Tired of ads?
Join today and never see them again.
Advertisement - Guide continues below
In the grand scheme of American politics, Mr. Dirksen might not make any huge headlines (Dirk what-now?), but in moving the Voting Rights Act forward the man was nearly indispensable.
For one, he provided crucial Republican support to a bill that might have sunk with the Southern Democrats—Democrats that would ultimately move to the Republican party after the party realignment caused by the Civil Rights Act—and for two, he, alongside Senate Majority Leader Mike Mansfield and Attorney General Nicholas Katzenbach, wrote the bill in the first place.
The child of German immigrants, a young Everett dropped out of law school to serve in World War I; an adventure that was probably a bit more harrowing than if he had waited for the next World War to roll around. After a brief stint as a baker and an electric washing-machine investor (like those will ever catch on, right?) he landed himself a seat on the Pekin City Council.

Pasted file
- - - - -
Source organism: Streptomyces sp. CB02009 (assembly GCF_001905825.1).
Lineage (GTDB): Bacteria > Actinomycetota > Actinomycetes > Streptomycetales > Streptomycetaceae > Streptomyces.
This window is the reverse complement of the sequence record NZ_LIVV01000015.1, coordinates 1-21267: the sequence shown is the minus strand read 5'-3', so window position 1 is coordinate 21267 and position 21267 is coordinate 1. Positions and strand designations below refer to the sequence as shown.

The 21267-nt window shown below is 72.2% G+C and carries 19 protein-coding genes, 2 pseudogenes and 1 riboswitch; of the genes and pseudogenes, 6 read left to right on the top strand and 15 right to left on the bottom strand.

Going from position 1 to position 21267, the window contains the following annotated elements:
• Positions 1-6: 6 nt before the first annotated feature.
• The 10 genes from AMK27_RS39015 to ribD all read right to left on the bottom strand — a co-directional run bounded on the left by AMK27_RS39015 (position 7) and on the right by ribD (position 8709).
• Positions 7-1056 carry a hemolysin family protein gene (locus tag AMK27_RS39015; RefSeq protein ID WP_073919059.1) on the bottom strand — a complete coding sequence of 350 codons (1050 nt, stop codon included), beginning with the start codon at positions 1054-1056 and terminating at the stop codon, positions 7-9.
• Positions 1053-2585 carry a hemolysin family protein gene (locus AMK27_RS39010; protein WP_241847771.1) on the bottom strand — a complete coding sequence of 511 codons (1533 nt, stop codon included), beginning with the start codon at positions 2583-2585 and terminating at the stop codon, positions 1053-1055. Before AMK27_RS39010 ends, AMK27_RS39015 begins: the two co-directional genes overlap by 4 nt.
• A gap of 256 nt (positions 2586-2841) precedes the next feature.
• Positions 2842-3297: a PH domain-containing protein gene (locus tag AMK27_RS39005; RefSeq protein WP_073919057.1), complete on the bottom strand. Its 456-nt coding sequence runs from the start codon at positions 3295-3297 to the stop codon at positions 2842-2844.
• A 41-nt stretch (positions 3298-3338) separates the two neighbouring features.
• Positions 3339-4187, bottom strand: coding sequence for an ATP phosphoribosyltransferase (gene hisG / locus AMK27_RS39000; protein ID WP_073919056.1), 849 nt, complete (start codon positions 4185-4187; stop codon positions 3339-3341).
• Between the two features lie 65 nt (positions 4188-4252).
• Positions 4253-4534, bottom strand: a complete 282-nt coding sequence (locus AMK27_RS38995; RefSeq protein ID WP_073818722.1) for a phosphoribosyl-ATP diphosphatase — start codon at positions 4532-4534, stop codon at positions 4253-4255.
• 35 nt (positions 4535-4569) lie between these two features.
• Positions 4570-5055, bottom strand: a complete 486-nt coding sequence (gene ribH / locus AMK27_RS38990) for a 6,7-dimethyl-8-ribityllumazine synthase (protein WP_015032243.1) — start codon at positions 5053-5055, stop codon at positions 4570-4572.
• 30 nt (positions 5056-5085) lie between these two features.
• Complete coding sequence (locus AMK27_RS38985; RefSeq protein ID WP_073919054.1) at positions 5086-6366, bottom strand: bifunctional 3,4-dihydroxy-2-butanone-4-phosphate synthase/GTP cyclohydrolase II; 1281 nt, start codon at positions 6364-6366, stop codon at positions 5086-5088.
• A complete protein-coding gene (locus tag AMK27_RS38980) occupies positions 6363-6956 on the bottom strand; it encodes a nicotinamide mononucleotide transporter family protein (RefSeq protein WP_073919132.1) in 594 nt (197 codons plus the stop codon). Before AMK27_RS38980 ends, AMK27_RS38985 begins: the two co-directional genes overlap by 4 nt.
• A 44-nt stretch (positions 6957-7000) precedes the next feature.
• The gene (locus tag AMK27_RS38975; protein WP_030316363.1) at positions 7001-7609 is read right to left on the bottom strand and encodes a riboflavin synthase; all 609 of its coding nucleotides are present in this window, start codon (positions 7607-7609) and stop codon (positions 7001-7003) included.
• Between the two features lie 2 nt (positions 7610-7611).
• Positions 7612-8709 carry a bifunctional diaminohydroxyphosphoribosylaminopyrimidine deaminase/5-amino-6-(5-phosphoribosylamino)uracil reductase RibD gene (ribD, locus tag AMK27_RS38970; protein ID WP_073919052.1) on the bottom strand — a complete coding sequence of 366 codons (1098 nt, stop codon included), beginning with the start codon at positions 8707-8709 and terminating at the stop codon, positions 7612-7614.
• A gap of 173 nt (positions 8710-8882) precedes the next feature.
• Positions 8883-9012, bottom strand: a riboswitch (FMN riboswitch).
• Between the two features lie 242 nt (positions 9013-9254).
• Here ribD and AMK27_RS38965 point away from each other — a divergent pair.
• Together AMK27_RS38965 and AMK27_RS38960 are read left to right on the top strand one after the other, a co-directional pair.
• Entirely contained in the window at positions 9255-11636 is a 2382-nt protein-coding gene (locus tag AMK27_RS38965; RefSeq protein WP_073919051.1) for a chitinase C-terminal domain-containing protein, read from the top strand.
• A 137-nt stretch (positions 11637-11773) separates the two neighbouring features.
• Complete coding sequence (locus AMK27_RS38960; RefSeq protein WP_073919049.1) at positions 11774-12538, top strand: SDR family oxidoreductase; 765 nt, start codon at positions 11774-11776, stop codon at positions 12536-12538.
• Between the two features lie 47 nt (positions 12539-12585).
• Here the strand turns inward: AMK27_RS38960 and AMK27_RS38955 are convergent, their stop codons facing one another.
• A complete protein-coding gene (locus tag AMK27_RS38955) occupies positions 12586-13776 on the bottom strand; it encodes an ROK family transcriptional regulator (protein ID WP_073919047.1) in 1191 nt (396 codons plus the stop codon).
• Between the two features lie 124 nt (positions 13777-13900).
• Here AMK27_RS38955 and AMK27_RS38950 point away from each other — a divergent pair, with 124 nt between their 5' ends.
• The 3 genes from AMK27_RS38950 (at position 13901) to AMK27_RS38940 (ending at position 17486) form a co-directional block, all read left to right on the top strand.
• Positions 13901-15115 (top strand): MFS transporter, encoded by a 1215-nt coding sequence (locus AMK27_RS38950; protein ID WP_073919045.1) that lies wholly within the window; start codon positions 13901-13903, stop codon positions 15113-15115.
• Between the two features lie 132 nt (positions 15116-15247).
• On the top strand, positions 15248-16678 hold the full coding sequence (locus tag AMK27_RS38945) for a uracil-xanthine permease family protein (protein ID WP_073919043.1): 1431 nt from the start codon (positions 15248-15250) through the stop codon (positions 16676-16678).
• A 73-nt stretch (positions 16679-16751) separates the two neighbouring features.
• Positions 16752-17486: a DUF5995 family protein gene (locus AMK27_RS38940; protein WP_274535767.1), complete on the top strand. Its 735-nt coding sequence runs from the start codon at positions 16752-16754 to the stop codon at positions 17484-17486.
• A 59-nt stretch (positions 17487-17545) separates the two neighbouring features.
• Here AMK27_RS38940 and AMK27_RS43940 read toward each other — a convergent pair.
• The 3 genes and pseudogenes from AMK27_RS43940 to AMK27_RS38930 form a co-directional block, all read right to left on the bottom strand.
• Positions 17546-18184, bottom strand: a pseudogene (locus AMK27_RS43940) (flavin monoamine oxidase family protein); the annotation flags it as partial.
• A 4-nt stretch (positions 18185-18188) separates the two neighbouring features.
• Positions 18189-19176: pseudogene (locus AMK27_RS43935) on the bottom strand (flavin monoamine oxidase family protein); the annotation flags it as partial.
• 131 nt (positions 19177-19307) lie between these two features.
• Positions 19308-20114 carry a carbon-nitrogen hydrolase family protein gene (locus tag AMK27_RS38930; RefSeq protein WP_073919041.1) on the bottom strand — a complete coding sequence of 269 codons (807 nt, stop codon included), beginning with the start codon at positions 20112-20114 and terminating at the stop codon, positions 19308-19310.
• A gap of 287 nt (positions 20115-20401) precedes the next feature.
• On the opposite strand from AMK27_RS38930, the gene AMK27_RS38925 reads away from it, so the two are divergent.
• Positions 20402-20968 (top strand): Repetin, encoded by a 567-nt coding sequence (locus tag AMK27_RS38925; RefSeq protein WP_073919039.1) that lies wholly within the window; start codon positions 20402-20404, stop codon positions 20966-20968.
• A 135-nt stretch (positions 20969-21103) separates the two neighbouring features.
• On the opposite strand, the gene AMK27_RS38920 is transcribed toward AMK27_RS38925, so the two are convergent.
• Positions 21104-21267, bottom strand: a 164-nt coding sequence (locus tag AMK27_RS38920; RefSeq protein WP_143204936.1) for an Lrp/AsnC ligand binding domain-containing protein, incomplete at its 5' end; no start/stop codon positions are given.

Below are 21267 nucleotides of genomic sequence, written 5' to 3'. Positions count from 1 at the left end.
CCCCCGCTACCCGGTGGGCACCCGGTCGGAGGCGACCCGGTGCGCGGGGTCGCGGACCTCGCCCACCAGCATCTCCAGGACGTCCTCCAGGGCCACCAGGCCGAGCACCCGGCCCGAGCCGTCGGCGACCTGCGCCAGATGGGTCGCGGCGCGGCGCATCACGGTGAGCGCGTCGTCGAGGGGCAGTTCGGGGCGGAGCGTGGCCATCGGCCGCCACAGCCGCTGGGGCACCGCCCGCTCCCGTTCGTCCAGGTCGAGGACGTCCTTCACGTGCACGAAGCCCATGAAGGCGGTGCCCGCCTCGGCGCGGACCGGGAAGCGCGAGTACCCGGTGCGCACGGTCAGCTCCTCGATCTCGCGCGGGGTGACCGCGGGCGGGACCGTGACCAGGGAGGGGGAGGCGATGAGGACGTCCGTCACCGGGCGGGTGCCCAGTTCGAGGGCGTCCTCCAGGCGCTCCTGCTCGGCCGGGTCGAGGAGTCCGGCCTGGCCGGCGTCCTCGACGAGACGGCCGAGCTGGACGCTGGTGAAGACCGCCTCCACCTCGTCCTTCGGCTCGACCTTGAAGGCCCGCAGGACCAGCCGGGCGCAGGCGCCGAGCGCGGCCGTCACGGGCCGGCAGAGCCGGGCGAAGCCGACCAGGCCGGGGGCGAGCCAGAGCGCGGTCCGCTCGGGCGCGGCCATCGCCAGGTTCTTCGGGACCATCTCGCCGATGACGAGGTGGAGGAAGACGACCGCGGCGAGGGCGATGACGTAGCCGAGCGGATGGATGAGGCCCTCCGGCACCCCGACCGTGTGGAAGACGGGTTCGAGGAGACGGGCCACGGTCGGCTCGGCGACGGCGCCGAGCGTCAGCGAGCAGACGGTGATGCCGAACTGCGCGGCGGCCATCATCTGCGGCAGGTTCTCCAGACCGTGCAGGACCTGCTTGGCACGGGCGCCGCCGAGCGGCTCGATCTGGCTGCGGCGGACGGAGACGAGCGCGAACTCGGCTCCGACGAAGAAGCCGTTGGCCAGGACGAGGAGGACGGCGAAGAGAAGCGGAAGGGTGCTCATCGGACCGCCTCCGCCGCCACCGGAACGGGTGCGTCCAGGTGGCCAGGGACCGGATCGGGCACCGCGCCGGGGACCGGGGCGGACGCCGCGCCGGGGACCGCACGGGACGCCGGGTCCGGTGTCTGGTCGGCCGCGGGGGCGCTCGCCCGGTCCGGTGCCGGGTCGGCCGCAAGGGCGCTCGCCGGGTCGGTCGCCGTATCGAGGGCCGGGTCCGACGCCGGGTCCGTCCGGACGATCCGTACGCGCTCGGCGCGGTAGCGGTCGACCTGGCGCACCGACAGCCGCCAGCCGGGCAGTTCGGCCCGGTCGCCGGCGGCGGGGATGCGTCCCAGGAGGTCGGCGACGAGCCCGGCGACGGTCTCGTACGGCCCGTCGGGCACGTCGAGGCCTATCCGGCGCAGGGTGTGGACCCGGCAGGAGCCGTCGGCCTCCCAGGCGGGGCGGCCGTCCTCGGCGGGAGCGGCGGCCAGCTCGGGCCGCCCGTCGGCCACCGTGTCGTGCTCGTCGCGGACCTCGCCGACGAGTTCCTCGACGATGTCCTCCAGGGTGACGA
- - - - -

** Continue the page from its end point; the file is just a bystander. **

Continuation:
Once he made it to the House of Representatives, he quickly made himself part of the furniture, neatly earning his re-election a total of seven times. He supported many of FDR's New Deal Policies, and made a name for himself as a moderate Republican, known for his penchant for flipping his stance on issues. After a fight with chorioretinitis in his right eye, he had to put his constant re-election-having on hold, and after his recovery decided to get elected as Senator instead.
His political savvy, ruffled experience, and somewhat over dramatic rhetoric earned him the moniker "the Wizard of Ooze" from his critics. We wish our critics would give us such an amazing nickname: it makes him sound like a ghost from Ghostbusters.
When the Civil Rights Act of 1964 came along, he threw his weight into the ring, managing to push it through a Southern Democrat Filibuster after fifty-seven grueling days. Probably tuckered out from the experience, he was hesitant to throw his support after Johnson's Voting Rights Act plan, but after the bloody events at Selma he was willing to do his part.
Due to his and Katzenbach's huge influence on the bill, the Voting Rights Act of 1965 had an informal name—the Dirksenbach bill.